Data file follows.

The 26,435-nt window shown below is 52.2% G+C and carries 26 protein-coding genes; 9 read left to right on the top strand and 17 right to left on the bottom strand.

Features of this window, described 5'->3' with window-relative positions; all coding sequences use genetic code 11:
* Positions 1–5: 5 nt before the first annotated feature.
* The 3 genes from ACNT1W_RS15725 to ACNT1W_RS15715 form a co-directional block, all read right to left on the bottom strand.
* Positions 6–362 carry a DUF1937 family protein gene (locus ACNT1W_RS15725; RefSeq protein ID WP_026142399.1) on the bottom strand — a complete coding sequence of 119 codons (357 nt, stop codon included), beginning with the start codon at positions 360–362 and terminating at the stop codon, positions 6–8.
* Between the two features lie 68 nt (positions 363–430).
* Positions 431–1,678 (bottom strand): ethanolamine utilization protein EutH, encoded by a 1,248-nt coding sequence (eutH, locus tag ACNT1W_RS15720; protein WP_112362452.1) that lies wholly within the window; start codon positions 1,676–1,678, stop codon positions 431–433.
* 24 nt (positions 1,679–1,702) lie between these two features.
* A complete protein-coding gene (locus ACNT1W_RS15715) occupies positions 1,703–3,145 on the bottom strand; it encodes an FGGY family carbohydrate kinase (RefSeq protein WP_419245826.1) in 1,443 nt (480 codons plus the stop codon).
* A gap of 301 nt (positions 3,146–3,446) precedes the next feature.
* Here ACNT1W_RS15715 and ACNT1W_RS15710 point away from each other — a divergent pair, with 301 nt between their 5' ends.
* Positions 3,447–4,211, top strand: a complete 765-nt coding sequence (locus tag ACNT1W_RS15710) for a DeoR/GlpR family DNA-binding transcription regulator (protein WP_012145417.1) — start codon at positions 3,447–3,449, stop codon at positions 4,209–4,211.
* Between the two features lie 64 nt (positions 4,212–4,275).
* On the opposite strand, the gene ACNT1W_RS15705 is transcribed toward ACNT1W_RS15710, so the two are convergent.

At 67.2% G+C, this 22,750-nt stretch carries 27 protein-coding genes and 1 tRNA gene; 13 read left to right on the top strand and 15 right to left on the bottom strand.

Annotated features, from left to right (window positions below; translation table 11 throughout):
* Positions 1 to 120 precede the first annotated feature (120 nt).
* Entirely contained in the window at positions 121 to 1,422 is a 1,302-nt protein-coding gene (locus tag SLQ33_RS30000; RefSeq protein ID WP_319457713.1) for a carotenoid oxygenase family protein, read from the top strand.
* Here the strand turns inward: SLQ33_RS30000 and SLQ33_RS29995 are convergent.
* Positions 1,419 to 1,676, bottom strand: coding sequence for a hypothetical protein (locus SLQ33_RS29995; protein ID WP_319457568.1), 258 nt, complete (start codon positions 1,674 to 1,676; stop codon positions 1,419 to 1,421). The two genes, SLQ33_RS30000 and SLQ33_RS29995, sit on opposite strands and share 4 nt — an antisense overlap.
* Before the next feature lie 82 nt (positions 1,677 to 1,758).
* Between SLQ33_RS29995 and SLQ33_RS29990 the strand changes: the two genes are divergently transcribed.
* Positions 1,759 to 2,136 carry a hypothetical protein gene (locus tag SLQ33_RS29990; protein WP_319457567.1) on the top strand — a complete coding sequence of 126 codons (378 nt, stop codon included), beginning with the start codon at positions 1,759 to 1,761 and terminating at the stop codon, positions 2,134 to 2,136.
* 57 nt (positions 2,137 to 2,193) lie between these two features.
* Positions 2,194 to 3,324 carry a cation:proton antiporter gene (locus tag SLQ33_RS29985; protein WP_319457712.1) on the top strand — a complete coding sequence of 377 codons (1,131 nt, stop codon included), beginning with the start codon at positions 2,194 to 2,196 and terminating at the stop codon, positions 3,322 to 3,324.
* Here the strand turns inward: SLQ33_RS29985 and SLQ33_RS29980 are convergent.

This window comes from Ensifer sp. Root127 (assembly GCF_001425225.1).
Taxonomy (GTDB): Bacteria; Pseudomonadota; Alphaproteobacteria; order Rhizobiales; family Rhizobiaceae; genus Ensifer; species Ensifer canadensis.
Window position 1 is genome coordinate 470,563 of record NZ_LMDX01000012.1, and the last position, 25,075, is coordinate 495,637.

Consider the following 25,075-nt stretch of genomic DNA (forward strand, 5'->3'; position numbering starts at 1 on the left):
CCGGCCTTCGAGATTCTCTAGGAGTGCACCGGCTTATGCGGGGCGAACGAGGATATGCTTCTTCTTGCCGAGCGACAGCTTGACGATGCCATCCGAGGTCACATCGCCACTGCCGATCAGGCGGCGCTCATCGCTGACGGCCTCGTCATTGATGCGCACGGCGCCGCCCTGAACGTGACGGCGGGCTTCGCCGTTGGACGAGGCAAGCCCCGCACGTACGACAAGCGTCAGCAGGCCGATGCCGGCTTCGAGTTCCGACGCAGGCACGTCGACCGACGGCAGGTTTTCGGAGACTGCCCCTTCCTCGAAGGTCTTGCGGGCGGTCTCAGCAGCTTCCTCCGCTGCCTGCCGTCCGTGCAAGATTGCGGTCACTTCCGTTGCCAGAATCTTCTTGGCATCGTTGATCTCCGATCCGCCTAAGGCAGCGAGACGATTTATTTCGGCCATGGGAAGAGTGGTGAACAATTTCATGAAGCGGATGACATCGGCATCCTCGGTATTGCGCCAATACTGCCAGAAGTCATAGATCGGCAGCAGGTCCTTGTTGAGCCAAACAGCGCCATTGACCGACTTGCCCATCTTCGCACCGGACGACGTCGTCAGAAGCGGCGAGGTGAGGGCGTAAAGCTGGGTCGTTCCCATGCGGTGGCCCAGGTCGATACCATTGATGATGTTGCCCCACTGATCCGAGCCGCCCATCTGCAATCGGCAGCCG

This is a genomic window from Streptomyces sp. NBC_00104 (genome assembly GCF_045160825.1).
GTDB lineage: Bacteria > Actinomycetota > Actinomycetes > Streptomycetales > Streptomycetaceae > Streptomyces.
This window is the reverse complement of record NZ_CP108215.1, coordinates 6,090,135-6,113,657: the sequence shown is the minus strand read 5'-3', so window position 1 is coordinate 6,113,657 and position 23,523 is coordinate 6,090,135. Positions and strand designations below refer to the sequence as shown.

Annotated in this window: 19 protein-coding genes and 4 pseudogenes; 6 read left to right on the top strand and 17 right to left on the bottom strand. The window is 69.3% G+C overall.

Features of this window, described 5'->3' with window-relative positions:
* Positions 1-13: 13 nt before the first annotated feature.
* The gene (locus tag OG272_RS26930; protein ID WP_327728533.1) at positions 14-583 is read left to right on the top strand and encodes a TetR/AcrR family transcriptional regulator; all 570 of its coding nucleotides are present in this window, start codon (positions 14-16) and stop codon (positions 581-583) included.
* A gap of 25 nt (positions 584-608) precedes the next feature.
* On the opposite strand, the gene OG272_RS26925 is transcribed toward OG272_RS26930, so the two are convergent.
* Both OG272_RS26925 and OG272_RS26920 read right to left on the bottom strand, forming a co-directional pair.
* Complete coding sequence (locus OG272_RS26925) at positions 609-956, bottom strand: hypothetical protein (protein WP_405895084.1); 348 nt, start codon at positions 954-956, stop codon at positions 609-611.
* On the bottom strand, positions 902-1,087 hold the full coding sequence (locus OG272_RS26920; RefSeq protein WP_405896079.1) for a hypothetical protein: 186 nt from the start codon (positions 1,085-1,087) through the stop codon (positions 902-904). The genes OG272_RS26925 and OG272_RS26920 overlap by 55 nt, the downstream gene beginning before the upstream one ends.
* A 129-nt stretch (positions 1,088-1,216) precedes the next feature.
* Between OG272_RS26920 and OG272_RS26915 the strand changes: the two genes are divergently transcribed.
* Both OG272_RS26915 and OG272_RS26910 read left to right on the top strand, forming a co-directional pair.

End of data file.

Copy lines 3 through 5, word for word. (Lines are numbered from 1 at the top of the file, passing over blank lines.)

* Positions 1–5: 5 nt before the first annotated feature.
* The 3 genes from ACNT1W_RS15725 to ACNT1W_RS15715 form a co-directional block, all read right to left on the bottom strand.
* Positions 6–362 carry a DUF1937 family protein gene (locus ACNT1W_RS15725; RefSeq protein ID WP_026142399.1) on the bottom strand — a complete coding sequence of 119 codons (357 nt, stop codon included), beginning with the start codon at positions 360–362 and terminating at the stop codon, positions 6–8.